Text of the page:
Now, Voyager (1942)
If films like All About Eve and What Ever Happened to Baby Jane? were in dialogue with Davis’s persona on and off-screen, then Now, Voyager seems totally representative of what her Hollywood image actually was. She’s the homely girl who in the same breath can transform into an immaculate beauty. This is her success story and grand fairy tale.
Mrs. Vale (Gladys Cooper) is a stern woman of authoritative means when it comes to ordering the life of her youngest child and ugly duckling Charlotte. I have difficulty looking at Bette Davis early on not because she’s “ugly,” but because they’ve tried so hard to make her frumpy, and it just looks a bit unnatural. In general, I find the deglamorization process a bit mystifying for these types of pictures.
Claude Rains provides his brand of benevolent authority that’s never threatening and lends a level of enlightened wisdom to the proceedings. Ilka Chase and Bonita Granville add levity, and I’d be remiss not to mention the incomparable Mary Wickes.
20 minutes in we see Davis emerge totally reincarnated as a regal creature capped in the most iconic of hats. Paul Henreid is rightfully pleased to make her acquaintance, and we have our movie.
The shorthand of glasses and ugly duckling syndrome being cast off feels rather simplistic, but I tried to stretch my imagination to make this into a Hans Christian Andersen world.
Paul Henreid lays the groundwork for Casablanca by playing the quintessential symbol of self-sacrifice, which in itself is such a powerful bulwark for romantic drama. In Now, Voyager his lot in life is made plain. Not that he goes grousing about it, but it’s evident he has a wife back home who plays the martyr. He’s tied down to her.
The moments between Davis and Henreid are like a dream and the rest of the movie feels like unnecessary baggage at times. That’s not to say we should cast off all the cares and responsibilities of life, but in the movies, these are the details that somehow get in the way. They distract from the reverie between two people.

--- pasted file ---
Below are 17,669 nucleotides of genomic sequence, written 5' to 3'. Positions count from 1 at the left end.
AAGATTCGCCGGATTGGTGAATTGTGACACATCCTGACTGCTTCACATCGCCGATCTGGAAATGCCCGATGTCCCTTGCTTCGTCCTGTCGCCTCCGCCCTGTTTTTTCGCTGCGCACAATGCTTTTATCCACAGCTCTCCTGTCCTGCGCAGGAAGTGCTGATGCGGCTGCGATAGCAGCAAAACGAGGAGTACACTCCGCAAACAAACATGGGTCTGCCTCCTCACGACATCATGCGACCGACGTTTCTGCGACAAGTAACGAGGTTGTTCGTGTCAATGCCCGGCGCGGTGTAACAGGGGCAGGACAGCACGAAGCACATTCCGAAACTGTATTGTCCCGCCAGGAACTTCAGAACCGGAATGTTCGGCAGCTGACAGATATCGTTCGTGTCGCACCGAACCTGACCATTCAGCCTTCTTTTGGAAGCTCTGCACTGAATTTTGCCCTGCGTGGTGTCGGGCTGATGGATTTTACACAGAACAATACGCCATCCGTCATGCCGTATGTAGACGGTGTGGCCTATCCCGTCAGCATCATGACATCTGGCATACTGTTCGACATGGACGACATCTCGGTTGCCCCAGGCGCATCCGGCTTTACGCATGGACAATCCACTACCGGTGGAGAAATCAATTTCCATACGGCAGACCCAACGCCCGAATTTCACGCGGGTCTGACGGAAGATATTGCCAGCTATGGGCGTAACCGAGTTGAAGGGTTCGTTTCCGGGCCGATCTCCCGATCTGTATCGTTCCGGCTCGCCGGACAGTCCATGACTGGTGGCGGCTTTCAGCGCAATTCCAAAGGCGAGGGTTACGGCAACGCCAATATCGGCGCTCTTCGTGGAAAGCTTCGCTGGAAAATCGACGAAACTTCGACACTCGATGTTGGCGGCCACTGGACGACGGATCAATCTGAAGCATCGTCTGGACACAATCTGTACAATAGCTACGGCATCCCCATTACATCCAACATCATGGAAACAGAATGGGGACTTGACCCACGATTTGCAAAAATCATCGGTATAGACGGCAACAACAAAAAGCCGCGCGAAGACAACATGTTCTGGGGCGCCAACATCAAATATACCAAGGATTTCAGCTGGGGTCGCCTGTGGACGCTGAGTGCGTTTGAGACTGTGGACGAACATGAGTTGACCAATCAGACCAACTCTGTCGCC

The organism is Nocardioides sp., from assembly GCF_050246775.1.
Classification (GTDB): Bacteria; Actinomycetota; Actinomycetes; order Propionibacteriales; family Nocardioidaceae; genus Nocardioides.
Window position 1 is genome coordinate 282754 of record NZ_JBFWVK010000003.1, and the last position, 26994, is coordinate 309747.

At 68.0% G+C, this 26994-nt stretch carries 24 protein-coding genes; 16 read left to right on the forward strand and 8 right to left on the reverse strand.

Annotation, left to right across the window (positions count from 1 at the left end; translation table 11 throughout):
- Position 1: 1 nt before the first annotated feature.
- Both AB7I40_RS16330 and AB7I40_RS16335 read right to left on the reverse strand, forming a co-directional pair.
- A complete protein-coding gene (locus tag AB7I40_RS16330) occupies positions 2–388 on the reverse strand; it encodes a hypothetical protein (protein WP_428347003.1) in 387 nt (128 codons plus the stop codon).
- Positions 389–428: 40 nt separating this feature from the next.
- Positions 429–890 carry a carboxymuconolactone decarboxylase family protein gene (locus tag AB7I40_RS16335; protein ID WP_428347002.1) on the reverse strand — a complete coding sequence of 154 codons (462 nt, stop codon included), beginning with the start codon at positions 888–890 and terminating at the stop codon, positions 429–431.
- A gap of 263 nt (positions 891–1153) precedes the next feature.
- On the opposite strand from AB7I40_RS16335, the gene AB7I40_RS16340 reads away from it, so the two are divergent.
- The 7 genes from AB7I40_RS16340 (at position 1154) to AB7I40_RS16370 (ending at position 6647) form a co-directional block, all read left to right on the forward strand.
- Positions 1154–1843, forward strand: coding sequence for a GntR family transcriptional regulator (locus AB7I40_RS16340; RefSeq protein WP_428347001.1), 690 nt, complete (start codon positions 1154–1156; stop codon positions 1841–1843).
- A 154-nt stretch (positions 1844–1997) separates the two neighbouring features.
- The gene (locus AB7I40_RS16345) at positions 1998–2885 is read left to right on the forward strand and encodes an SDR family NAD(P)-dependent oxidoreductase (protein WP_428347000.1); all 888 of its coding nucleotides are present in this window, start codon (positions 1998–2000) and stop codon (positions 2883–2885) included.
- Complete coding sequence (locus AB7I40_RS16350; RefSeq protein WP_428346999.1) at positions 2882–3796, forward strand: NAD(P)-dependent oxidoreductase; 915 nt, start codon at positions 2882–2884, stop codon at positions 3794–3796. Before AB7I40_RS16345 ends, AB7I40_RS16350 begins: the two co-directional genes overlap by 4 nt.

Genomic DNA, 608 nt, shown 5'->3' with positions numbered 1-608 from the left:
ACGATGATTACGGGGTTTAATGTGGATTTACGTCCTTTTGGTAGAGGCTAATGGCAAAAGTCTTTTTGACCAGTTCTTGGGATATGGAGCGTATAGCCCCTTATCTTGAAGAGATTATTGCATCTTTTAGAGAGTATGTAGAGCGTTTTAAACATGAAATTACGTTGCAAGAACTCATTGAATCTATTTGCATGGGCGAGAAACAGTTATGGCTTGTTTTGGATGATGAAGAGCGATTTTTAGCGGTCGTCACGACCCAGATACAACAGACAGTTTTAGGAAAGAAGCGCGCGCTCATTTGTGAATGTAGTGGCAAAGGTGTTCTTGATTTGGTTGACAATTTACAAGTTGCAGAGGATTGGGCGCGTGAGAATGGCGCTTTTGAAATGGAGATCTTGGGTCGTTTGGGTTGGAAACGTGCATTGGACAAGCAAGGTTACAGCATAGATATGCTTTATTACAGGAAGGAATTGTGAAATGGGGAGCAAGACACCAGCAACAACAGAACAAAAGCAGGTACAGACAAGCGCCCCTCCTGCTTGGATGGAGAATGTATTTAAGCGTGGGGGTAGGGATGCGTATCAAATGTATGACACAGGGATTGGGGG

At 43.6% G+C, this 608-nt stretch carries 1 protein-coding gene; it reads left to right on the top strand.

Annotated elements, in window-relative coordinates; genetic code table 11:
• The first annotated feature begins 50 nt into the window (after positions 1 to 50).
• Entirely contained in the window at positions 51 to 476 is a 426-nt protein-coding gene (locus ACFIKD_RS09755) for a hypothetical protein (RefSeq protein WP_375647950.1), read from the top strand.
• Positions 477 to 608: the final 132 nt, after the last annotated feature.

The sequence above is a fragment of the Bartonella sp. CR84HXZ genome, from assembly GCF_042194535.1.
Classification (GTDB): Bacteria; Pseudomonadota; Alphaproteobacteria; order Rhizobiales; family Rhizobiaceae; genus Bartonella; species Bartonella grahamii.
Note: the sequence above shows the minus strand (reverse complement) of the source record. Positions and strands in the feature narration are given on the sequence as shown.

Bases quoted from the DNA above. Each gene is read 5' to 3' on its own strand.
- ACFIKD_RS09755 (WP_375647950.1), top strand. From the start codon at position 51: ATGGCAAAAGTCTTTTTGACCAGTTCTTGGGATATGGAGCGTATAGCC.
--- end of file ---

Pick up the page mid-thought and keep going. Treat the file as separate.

Of course, it’s perfectly articulated in its most intimate and imitated act of affection, if not out and out chivalry — a man lighting up two cigarettes in his mouth and giving one to a lady. It plants Now, Voyager in a different era and perhaps this is part of the rose-colored allure.
I do appreciate what the lapse in the middle means for them both. He must go off, and she returns home to her mother’s house, prepared to do battle there. Because she is different, no longer a child anymore. Then, when she makes a big reveal in front of the family, she commands the room with the aplomb of a seasoned socialite.
Finally, the moment arrives and the two lovers are reunited when their private tete-a-tete crosses back into the real world at a dinner party. Alas, it cannot be so Charlotte must find ways to show her affection vicariously. She takes on a pet project — it’s a mission of mercy — to bless her man.
Although I will always subjectively like Greer Garson in Random Harvest or Gene Tierney in Ghost and Mrs. Muir better, I must admit Bette Davis is one for the ages. Try as I might, I could never take that away from her or begrudge the legacy she rightfully garnered for herself. Now, Voyager reminds us — no matter the pitfalls of the studio system on display — people like Davis really could turn it into a dream factory. In bandying about words like auteur, she certainly lays some claim to the label because the whole movie feels molded to her vision. She commands not just the screen but the entire production.